(1) Groups which utilize the hemiacetal cleavage reaction. For example, such groups are described in U.S. Pat. No. 4,146,396 and Japanese Patent Application Nos. 59-106223, 59-106224 and 59-75475, and may be represented by the general formula given below. In the formula, the mark * indicates the position of attachment to A and the mark ** indicates the position of attachment to RED. ##STR3##

In the above formula, W is an oxygen atom or the group ##STR4## (where R3 is an organic substituent group such as an acyl group (e.g., an acetyl group, a benzoyl group), a sulfonyl group (e.g., a methanesulfonyl group, a benzenesulfonyl group), an aliphatic group (e.g., a methyl group, an ethyl group) or a carbamoyl group (e.g., an ethylcarbamoyl group, a phenylcarbamoyl group)); R1 and R2 each is a hydrogen atom or a substituent group, preferably a substituent group such as an acyl group (e.g., a benzoyl group, an acetyl group), a carbamoyl group (e.g., an N-ethylcarbamoyl group, an N-phenylcarbamoyl group) or an aliphatic group (e.g., a methyl group, a butyl group); t is 1 or 2 and when t is 2, two occurrences of R1 and R2 may represent the same or different species. Included is the case in which any two of R1, R2 and R3 are combined to form a cyclic structure. The typical example of such case having a cyclic structure is represented by the following formula: ##STR5## wherein the preferred R1 ' represents an aliphatic group having 1 to 5 carbon atoms (e.g., a methyl group, an ethyl group, a butyl group) or a hydrogen atom.

(2) Groups such that cleavage is induced by intramolecular nucleophilic displacement. Examples are the timing groups as described in U.S. Pat. No. 4,248,962.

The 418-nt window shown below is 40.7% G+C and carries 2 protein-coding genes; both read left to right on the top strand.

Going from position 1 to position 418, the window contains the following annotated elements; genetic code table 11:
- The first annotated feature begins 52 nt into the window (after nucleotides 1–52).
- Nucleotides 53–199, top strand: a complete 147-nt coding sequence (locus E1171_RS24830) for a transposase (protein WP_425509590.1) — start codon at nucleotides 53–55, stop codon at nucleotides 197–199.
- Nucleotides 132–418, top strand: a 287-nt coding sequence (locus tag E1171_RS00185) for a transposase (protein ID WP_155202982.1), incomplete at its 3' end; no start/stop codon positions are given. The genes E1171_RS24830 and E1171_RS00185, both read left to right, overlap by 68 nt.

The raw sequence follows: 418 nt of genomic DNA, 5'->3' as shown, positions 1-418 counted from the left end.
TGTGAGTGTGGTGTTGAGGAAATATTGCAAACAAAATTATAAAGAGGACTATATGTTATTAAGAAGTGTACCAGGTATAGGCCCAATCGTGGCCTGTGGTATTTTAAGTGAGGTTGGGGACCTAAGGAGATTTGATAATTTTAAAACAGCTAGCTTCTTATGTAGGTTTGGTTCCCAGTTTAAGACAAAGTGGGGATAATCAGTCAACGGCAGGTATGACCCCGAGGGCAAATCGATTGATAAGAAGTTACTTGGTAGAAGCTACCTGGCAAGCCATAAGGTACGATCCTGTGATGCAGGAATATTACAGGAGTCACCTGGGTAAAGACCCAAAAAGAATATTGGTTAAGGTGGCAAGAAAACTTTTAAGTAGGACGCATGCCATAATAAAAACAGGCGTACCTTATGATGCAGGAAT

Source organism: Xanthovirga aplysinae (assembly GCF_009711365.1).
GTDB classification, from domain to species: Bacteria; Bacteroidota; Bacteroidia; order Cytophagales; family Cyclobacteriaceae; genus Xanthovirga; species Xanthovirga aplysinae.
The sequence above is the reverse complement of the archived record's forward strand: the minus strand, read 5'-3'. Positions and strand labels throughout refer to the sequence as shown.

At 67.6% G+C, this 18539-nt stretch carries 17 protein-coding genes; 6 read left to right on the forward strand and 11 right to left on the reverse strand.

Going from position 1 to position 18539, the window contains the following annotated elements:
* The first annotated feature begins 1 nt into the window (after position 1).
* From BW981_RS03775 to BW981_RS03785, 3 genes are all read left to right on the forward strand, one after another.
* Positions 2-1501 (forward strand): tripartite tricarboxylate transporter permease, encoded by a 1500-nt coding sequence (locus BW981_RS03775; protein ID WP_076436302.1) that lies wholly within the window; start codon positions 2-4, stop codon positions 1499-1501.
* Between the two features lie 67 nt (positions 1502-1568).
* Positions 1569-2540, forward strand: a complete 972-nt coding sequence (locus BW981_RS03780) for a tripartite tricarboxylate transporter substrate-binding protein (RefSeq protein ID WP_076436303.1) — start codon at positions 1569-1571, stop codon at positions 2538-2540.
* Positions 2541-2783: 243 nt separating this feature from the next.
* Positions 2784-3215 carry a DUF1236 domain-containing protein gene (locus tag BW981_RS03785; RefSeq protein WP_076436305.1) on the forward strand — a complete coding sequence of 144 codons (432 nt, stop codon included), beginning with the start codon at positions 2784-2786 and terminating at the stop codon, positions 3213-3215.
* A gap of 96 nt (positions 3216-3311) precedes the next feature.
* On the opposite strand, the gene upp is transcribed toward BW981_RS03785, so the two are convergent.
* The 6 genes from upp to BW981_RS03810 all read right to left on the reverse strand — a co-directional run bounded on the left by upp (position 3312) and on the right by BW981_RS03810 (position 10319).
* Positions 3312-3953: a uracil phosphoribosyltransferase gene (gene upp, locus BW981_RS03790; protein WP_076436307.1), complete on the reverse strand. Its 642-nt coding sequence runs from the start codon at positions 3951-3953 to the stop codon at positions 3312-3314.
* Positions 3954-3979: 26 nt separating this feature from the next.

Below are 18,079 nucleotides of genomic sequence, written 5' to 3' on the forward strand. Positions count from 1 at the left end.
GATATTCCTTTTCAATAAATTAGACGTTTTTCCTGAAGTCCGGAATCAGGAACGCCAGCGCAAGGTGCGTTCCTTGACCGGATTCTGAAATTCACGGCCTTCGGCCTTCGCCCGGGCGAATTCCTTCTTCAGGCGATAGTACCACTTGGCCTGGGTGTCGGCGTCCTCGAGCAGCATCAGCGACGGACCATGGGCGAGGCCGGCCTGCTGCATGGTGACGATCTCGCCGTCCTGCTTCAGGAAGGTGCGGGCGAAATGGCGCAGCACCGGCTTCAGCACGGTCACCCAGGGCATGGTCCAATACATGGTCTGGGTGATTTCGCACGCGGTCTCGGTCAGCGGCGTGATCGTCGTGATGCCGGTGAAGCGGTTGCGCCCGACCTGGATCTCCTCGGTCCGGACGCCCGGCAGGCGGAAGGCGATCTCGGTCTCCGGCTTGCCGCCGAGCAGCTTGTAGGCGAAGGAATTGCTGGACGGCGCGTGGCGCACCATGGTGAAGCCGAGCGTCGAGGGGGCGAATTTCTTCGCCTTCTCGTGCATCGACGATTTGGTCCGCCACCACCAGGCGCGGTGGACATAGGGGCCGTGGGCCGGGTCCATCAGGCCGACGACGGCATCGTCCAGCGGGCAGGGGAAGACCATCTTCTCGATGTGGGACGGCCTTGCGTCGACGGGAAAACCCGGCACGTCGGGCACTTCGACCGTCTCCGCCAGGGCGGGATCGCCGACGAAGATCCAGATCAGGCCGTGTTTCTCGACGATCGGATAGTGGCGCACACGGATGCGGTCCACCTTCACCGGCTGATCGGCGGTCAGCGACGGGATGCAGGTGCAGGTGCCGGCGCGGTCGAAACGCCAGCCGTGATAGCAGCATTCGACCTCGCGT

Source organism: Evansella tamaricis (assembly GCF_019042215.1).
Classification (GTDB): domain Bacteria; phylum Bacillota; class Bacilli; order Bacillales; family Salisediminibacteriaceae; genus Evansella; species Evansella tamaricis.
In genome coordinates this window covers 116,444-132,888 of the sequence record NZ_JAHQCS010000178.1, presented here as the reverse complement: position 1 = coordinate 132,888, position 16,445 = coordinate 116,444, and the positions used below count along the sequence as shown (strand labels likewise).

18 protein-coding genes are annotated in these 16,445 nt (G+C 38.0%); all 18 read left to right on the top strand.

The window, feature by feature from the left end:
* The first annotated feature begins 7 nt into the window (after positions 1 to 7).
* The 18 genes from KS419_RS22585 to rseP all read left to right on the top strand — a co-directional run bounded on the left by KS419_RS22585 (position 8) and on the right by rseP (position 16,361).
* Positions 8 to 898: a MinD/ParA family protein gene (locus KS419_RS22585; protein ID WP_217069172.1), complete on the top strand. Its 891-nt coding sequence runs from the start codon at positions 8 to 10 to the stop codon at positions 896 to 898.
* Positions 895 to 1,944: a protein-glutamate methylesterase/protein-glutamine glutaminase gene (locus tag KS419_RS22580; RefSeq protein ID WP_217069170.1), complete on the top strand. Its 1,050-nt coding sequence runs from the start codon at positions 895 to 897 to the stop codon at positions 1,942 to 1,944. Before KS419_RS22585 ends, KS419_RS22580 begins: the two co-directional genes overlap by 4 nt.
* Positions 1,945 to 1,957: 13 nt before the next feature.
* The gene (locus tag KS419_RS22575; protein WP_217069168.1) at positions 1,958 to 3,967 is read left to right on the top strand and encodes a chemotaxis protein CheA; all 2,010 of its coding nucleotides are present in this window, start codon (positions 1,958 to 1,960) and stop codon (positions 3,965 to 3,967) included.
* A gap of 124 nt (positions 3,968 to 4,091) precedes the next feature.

(3) Groups such that cleavage is induced by electron transfer along a conjugated system. Examples include the groups described in U.S. Pat. No. 4,409,323 and the groups of the following general formula (the groups described in British Patent 2,096,783A). ##STR6##

In the above formula, the mark * indicates the position of attachment to A; the mark ** indicates the position of attachment to RED; and R4 and R5 each is a hydrogen atom or a substituent group. The preferred substituent group of R4 is an aliphatic group (e.g., a methyl group, a benzyl group), or an aromatic group (e.g., a phenyl group, a 2,4,6-trichlorophenyl group), and the preferred substituent group of R5 is an aliphatic group (e.g., a methyl group, an ethyl group), an aromatic group (e.g., a phenyl group, a 4-methoxyphenyl group), or an alkoxycarbonyl group (e.g., a methoxycarbonyl group, an ethoxycarbonyl group).